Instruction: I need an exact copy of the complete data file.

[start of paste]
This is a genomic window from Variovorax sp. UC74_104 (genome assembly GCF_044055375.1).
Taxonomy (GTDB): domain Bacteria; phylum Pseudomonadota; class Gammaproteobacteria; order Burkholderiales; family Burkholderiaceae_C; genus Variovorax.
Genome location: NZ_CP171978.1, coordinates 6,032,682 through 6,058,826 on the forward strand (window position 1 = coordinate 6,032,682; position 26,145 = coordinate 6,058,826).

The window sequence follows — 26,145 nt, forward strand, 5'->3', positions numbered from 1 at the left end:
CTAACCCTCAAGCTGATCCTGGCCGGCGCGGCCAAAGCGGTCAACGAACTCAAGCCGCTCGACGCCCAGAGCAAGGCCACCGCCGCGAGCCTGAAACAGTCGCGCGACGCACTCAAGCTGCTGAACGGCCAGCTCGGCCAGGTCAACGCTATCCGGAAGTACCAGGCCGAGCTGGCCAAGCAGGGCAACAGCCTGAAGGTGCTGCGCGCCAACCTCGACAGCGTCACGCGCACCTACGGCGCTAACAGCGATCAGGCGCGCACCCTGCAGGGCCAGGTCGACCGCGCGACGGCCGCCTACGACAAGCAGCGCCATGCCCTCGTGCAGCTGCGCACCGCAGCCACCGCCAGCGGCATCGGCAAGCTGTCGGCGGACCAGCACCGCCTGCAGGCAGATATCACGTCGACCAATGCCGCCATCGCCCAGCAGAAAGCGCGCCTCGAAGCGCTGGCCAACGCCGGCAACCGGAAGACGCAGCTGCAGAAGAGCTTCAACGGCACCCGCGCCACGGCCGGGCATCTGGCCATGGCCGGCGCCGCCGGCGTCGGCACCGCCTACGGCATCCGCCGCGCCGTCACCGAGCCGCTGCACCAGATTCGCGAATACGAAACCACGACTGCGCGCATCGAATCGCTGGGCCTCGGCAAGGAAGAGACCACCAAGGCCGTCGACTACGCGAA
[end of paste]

This is a genomic window from Variovorax sp. UC74_104 (genome assembly GCF_044055375.1).
Taxonomy (GTDB): domain Bacteria; phylum Pseudomonadota; class Gammaproteobacteria; order Burkholderiales; family Burkholderiaceae_C; genus Variovorax.
Genome location: NZ_CP171978.1, coordinates 6,032,682 through 6,058,826 on the forward strand (window position 1 = coordinate 6,032,682; position 26,145 = coordinate 6,058,826).

The window sequence follows — 26,145 nt, forward strand, 5'->3', positions numbered from 1 at the left end:
CTAACCCTCAAGCTGATCCTGGCCGGCGCGGCCAAAGCGGTCAACGAACTCAAGCCGCTCGACGCCCAGAGCAAGGCCACCGCCGCGAGCCTGAAACAGTCGCGCGACGCACTCAAGCTGCTGAACGGCCAGCTCGGCCAGGTCAACGCTATCCGGAAGTACCAGGCCGAGCTGGCCAAGCAGGGCAACAGCCTGAAGGTGCTGCGCGCCAACCTCGACAGCGTCACGCGCACCTACGGCGCTAACAGCGATCAGGCGCGCACCCTGCAGGGCCAGGTCGACCGCGCGACGGCCGCCTACGACAAGCAGCGCCATGCCCTCGTGCAGCTGCGCACCGCAGCCACCGCCAGCGGCATCGGCAAGCTGTCGGCGGACCAGCACCGCCTGCAGGCAGATATCACGTCGACCAATGCCGCCATCGCCCAGCAGAAAGCGCGCCTCGAAGCGCTGGCCAACGCCGGCAACCGGAAGACGCAGCTGCAGAAGAGCTTCAACGGCACCCGCGCCACGGCCGGGCATCTGGCCATGGCCGGCGCCGCCGGCGTCGGCACCGCCTACGGCATCCGCCGCGCCGTCACCGAGCCGCTGCACCAGATTCGCGAATACGAAACCACGACTGCGCGCATCGAATCGCTGGGCCTCGGCAAGGAAGAGACCACCAAGGCCGTCGACTACGCGAA